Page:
Effects of benzodiazepine receptor partial inverse agonists in the elevated plus maze test of anxiety in the rat

Effects of benzodiazepine receptor partial inverse agonists in the elevated plus maze test of... 213 121 121 1 1 Belinda J. Cole Margrit Hillmann Dieter Seidelmann Mario Klewer Graham H. Jones Department of Neuropsychopharmacology Research Laboratories of Schering AG Müllerstrasse 170–178 D-13347 Berlin Germany Department of Medicinal Chemistry Research Laboratories of Schering AG Müllerstrasse 170–178 D-13347 Berlin Germany Abstract The present series of experiments examined the effects of five benzodiazepine receptor (BZR) partial inverse agonists on the behaviour of rats on an elevated plus maze. The drugs were tested in a standard plus maze with 3-cm walls added to the open arms, as this has been shown to increase the sensitivity of the plus maze to anxiogenic-like drug effects (Jones and Cole 1995). The drugs tested were FG 7142 (0–100 mg/kg), β -CCE (0–30 mg/kg), ZK 132 556 (0–100 mg/kg), ZK 90 886 (0–30 mg/kg) and Ro 15–4513 (0–30 mg/kg). In addition, to allow a comparison with previous studies, the effects of three reference substances, DMCM (0–2.5 mg/kg), pentylenetetrazol (PTZ; 0–30 mg/kg) and yohimbine (0–5 mg/kg), were also examined. These three reference compounds produced a dose-dependent reduction in the duration of open arm exploration and the total number of open arm entries, indicative of anxiogenic-like effects. DMCM produced significant effects at the doses of 1.25 and 2.5 mg/kg, PTZ at 30 mg/kg, and yohimbine at 5 mg/kg. The BZR partial inverse agonist FG 7142 (10, 30 and 100 mg/kg) also reduced the duration of open arm exploration and the total number of arm entries. The minimally effective dose resulted in a receptor occupancy of approximately 80%. Ro 15–4513 also produced anxiogenic-like effects, but only at a dose (30 mg/kg) that resulted in a receptor occupancy of approximately 95%. In contrast, the other BZR partial inverse agonists, ZK 132 553 and ZK 90 886, did not significantly reduce the duration of open arm exploration, even at doses that produced greater than 95% receptor occupancies. β -CCE also did not reduce open arm exploration at any dose tested (0–30 mg/kg). The GABA shift, a biochemical index of intrinsic activity, indicates that these latter three compounds are more inverse agonistic than Ro 15–4513. In summary, these results demonstrate that not all BZR receptor partial inverse agonists have anxiogenic-like activity in the rat plus maze, and that the GABA shift, a biochemical index of intrinsic efficacy, does not predict which BZR partial inverse agonists are anxiogenic. http://www.deepdyve.com/assets/images/DeepDyve-Logo-lg.png Psychopharmacology Springer Journals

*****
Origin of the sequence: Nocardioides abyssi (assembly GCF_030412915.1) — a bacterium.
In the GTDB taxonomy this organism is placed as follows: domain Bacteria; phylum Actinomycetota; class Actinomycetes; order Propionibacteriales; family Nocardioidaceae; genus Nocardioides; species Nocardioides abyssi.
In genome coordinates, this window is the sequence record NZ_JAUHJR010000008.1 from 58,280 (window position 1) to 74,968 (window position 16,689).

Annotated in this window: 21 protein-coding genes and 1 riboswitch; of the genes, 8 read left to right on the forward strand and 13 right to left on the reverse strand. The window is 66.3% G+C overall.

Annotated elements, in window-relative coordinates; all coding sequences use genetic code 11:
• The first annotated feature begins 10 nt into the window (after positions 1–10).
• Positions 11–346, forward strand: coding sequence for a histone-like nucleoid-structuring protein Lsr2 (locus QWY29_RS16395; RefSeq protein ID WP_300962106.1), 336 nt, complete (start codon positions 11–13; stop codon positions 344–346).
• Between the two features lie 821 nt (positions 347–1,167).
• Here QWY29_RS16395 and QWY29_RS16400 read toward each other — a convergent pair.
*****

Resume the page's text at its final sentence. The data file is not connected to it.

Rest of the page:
Effects of benzodiazepine receptor partial inverse agonists in the elevated plus maze test of anxiety in the rat

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Publisher
Springer Journals
Copyright
Copyright © 1995 by Springer-Verlag
Subject
Biomedicine; Pharmacology/Toxicology; Psychiatry
ISSN
0033-3158
eISSN
1432-2072
DOI
10.1007/BF02245598
Publisher site
See Article on Publisher Site

Abstract

213 121 121 1 1 Belinda J. Cole Margrit Hillmann Dieter Seidelmann Mario Klewer Graham H. Jones Department of Neuropsychopharmacology Research Laboratories of Schering AG Müllerstrasse 170–178 D-13347 Berlin Germany Department of Medicinal Chemistry Research Laboratories of Schering AG Müllerstrasse 170–178 D-13347 Berlin Germany Abstract The present series of experiments examined the effects of five benzodiazepine receptor (BZR) partial inverse agonists on the behaviour of rats on an elevated plus maze. The drugs were tested in a standard plus maze with 3-cm walls added to the open arms, as this has been shown to increase the sensitivity of the plus maze to anxiogenic-like drug effects (Jones and Cole 1995). The drugs tested were FG 7142 (0–100 mg/kg), β -CCE (0–30 mg/kg), ZK 132 556 (0–100 mg/kg), ZK 90 886 (0–30 mg/kg) and Ro 15–4513 (0–30 mg/kg). In addition, to allow a comparison with previous studies, the effects of three reference substances, DMCM (0–2.5 mg/kg), pentylenetetrazol (PTZ; 0–30 mg/kg) and yohimbine (0–5 mg/kg), were also examined. These three reference compounds produced a dose-dependent reduction in the duration of open arm exploration and the total number of open arm entries, indicative of anxiogenic-like effects. DMCM produced significant effects at the doses of 1.25 and 2.5 mg/kg, PTZ at 30 mg/kg, and yohimbine at 5 mg/kg. The BZR partial inverse agonist FG 7142 (10, 30 and 100 mg/kg) also reduced the duration of open arm exploration and the total number of arm entries. The minimally effective dose resulted in a receptor occupancy of approximately 80%. Ro 15–4513 also produced anxiogenic-like effects, but only at a dose (30 mg/kg) that resulted in a receptor occupancy of approximately 95%. In contrast, the other BZR partial inverse agonists, ZK 132 553 and ZK 90 886, did not significantly reduce the duration of open arm exploration, even at doses that produced greater than 95% receptor occupancies. β -CCE also did not reduce open arm exploration at any dose tested (0–30 mg/kg). The GABA shift, a biochemical index of intrinsic activity, indicates that these latter three compounds are more inverse agonistic than Ro 15–4513. In summary, these results demonstrate that not all BZR receptor partial inverse agonists have anxiogenic-like activity in the rat plus maze, and that the GABA shift, a biochemical index of intrinsic efficacy, does not predict which BZR partial inverse agonists are anxiogenic.

Journal

PsychopharmacologySpringer Journals

Published: Sep 1, 1995

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